Thanks for the cool piece on the best composers and songs ever."

Thanks for the story, Steve. I, too, saw the Porter piano at the Waldorf many years ago, but didn't have the cajones to play a note, much less an entire chord. Beautiful piano, though.

Wednesday, May 6, 2015

"Sometimes I Wonder Why - "

Here's a short quiz for you music lovers. One of the most recorded songs of all time is "Stardust." The question is, Who wrote it? I'll give you two clues. One, he also wrote "Georgia on My Mind," and Two, Nat "King" Cole recorded the quintessential version of it. No, the answer is not at the end of this post. I'll tell you right now. It's Hoagy Carmichael. That's right, the guy from indiana with the strange voice.

Hoagy wrote a lot of other distinctive songs that made the pop charts, like "Skylark" and "Two Sleepy People," but "Stardust" remains one of the greatest American songs ever written. 

At least I thought it was, until I attended a seminar recently. Several of us were discussing popular music and immortal songs, when someone mentioned "Stardust." Five people, all under the age of forty, asked "What's that?". I sang a few bars - not a great rendition, but adequate. They had never heard it before!

I realize then that great American songs, the ones you and I grew up with, are in danger of joining TWA, Burger Chef and De Soto cars in the lost and found of our memories. Let's face it, where can young people hear songs by Hoagy, and Rodgers and Hart and the Gershwin's and Cole Porter, Duke Ellington, Irving Berlin? Not on the radio stations they listen to, not on TV, not in clubs. They can search for it online, like old YouTube videos or iTunes, but they have to be motivated to slip into a search mode. Maybe their parents or grandparents have given them access to their LP's or CD's. Come to think of it, they probably don't know what an LP is, right? If it was written B.E. (Before Elvis) and it's not in a digital format, how relevant can it be? I'd love to find just one person under the age of twenty with one of Hoagy's tunes on his or her iPod or iPhone. I might as well search for the Holy Grail.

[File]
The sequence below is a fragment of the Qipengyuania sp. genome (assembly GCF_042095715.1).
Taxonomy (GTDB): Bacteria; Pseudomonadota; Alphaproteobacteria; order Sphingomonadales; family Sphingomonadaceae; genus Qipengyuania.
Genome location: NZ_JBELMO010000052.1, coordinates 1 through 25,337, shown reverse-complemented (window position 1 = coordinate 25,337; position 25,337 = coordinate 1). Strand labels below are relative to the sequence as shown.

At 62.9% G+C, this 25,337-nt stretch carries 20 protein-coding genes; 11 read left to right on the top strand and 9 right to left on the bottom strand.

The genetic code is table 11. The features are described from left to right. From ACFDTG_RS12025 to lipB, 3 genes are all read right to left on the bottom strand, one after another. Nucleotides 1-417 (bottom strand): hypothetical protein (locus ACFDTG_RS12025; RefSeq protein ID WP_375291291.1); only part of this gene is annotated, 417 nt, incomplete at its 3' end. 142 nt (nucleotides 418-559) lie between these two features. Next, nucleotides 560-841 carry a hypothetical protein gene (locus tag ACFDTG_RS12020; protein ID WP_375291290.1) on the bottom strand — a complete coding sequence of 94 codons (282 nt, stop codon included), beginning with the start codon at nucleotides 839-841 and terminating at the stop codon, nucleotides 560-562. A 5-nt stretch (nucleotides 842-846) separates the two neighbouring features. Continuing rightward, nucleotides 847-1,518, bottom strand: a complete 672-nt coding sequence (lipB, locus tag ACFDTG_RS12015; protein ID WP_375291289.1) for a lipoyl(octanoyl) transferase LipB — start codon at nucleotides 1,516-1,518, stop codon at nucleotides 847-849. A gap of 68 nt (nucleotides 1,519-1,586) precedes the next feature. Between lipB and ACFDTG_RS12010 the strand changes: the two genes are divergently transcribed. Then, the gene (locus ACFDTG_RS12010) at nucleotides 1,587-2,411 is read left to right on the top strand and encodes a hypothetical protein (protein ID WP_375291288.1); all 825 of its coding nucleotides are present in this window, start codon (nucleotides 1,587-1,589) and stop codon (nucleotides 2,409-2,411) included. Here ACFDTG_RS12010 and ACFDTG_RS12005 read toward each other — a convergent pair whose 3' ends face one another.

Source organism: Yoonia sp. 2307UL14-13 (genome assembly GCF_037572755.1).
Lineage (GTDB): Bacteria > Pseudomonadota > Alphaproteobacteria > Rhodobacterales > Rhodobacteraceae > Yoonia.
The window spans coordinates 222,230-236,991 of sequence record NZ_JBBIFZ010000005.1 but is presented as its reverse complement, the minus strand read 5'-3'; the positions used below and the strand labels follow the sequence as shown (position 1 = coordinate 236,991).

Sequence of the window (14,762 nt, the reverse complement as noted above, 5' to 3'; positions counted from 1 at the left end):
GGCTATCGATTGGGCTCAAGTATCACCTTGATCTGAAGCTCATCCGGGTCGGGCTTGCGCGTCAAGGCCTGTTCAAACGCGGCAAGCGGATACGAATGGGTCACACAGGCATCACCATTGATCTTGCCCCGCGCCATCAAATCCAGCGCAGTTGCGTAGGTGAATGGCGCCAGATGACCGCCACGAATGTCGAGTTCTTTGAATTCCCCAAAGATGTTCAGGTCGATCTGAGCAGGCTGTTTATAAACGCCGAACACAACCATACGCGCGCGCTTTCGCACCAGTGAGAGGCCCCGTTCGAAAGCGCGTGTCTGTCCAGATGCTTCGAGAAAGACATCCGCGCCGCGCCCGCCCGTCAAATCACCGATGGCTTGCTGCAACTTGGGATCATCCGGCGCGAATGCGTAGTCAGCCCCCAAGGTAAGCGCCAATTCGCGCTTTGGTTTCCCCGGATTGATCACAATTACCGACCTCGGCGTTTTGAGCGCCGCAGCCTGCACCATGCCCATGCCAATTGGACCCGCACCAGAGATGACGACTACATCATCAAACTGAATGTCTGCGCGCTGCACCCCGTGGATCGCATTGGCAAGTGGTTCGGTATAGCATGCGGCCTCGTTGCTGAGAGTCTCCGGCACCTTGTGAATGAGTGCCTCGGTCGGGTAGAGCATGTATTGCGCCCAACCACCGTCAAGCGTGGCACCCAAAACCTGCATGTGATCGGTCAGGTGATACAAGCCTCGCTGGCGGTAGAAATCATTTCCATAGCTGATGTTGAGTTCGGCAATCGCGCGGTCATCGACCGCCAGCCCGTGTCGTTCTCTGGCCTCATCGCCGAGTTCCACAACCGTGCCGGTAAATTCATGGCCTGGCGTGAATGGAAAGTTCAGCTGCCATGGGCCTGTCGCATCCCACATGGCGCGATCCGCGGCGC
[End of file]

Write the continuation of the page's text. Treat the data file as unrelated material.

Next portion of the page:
Just think of all the incredible music they'll never be familiar with. I don't understand how a person can go through life without knowing the rhyme Lorenz Hart came up with for "We'll take Manhattan...", or the repetitious note that signals Cole Porter's "drip, drip, drip" at the start of "Night and Day." I still believe those songs will live forever, but the audience keeps shrinking. There are rays of hope, however. Artists such as Rod Stewart, Boz Skaggs, Linda Ronstadt, Carly Simon, Michael Buble and Judy Collins have recorded many of those songs. You may know of some others. What we need is more of them. Perhaps Lady Gaga Sings Irving Berlin (although she did make an album with the ageless Tony Bennett). How about Pit Bull: A Tribute to Johnny Mercer. Or Kanye West Does Harold Arlen? Maybe forget that one. Immortality has its limits.

This populist approach just might be the solution: the start of a musical movement to Save the Great American Songs. I'd start off with "Stardust" performed by a popular singer. Who? I Googled "Most Popular Male Singers of 2014." Here are the top four: Drake, Jason Derulo, Chris Brown and Bruno Mars.   I have no idea what they would do to one of those great songs, or even if they could. You ever hear of them? Maybe there's someone out there, a Super Hero for Great Songs. Suggestions welcome.

And now, all together, join me: "Sometimes I wonder why I spend the lonely night...."